July 22, 2018 (Nyamilepedia) — In an exclusive interview with the Nyamilepedia, Charles Maker John, an unaccompanied 17 year-old minor, who narrowly escaped violence from South Sudan and thought asylum in Kakuma Refugee Camp, shares the hardship he faces as he integrate into civilian life in Kakuma.
Following a long journey that he said he never undergone before, Charles finally made it to safe haven in the neighboring Kenya where thousands, seeking safety like him, are stationed under the UNHCR.
Maker was one of the child soldiers, who were fighting alongside the Arrow-Boys, a little-known tribal armed group previously active in the defunct Central and Western Equatoria states.
He told the Nyamilepedia that he was not forcefully conscripted by the armed faction but joined them voluntarily out of fear of being killed by the government forces which he said were on the offensive targeting civilians on ethnic basis in the area.
He was the firstborn child out of four being separated from the family in his teenage.
Maker hardly knows where his family members are, he left his resident, Terekeka in 2014 arriving with other minors in Kakuma on 22/07/2017, a journey that left them dehydrated due to a negative fluid balance.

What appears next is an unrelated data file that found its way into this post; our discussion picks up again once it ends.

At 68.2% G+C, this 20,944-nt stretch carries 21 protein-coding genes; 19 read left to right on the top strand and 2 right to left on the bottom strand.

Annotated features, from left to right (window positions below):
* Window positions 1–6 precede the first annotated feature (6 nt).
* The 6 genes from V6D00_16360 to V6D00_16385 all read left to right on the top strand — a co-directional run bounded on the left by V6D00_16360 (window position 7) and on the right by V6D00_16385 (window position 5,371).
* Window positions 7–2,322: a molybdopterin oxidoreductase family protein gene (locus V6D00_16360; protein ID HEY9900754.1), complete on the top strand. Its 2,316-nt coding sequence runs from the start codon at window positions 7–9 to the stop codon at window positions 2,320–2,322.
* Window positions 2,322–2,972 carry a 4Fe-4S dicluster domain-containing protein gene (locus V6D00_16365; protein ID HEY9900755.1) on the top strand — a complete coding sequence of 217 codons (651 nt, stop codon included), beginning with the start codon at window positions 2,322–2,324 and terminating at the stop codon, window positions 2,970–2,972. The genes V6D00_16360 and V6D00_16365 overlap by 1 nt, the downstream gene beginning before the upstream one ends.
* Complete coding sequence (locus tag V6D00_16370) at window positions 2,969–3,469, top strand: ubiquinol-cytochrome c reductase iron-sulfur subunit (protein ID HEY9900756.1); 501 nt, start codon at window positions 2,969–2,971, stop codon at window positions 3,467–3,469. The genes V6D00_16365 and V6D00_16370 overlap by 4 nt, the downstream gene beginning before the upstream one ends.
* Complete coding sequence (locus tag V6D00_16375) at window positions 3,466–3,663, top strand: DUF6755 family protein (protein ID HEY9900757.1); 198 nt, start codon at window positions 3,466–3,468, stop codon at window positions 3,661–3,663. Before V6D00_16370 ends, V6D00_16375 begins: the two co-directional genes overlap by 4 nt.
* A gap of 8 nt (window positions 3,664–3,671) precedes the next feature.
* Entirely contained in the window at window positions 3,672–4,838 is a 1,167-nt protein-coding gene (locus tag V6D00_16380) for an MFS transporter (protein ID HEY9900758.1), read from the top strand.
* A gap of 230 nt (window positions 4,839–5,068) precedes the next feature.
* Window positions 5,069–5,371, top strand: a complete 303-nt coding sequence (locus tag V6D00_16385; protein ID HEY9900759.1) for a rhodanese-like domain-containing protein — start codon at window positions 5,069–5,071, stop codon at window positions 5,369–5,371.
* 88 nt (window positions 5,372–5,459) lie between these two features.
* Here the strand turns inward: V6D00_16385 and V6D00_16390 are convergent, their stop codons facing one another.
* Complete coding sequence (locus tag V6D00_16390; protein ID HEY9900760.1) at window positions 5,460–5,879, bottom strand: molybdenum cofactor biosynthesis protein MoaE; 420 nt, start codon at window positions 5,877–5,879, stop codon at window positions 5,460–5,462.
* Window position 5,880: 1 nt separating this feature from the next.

According to Maker, they were well received by the UNHCR Field Officers at the Lutheran World Federation Reception Center on their arrival.
Maker, who has never had a chance to learn in South Sudan, finds a ray of hope in Kakuma Refugee Camp and determined to focus on his education; He has been attending preschool at Hope Primary, and excelled well in mathematics.
“I am learning in preschool with children but I am not ashamed, sometimes they make fun of me” he said adding that “I’m suffering but I am determined to overcome all these challenges” he told the Nyamilepedia in Arabic.
In a house made of mud bricks, Maker has engaged in vegetable farming that are sold at 50 shillings [about $50 cent US Dollar] in the local market as a means to earn an income.
South Sudan children are still at risk of joining armed groups despite several assurances by the parties to prevent child soldiers. A UNICEF report has projected that over 19,000 children have been recruited as solders by South Sudan armed forces since 2013.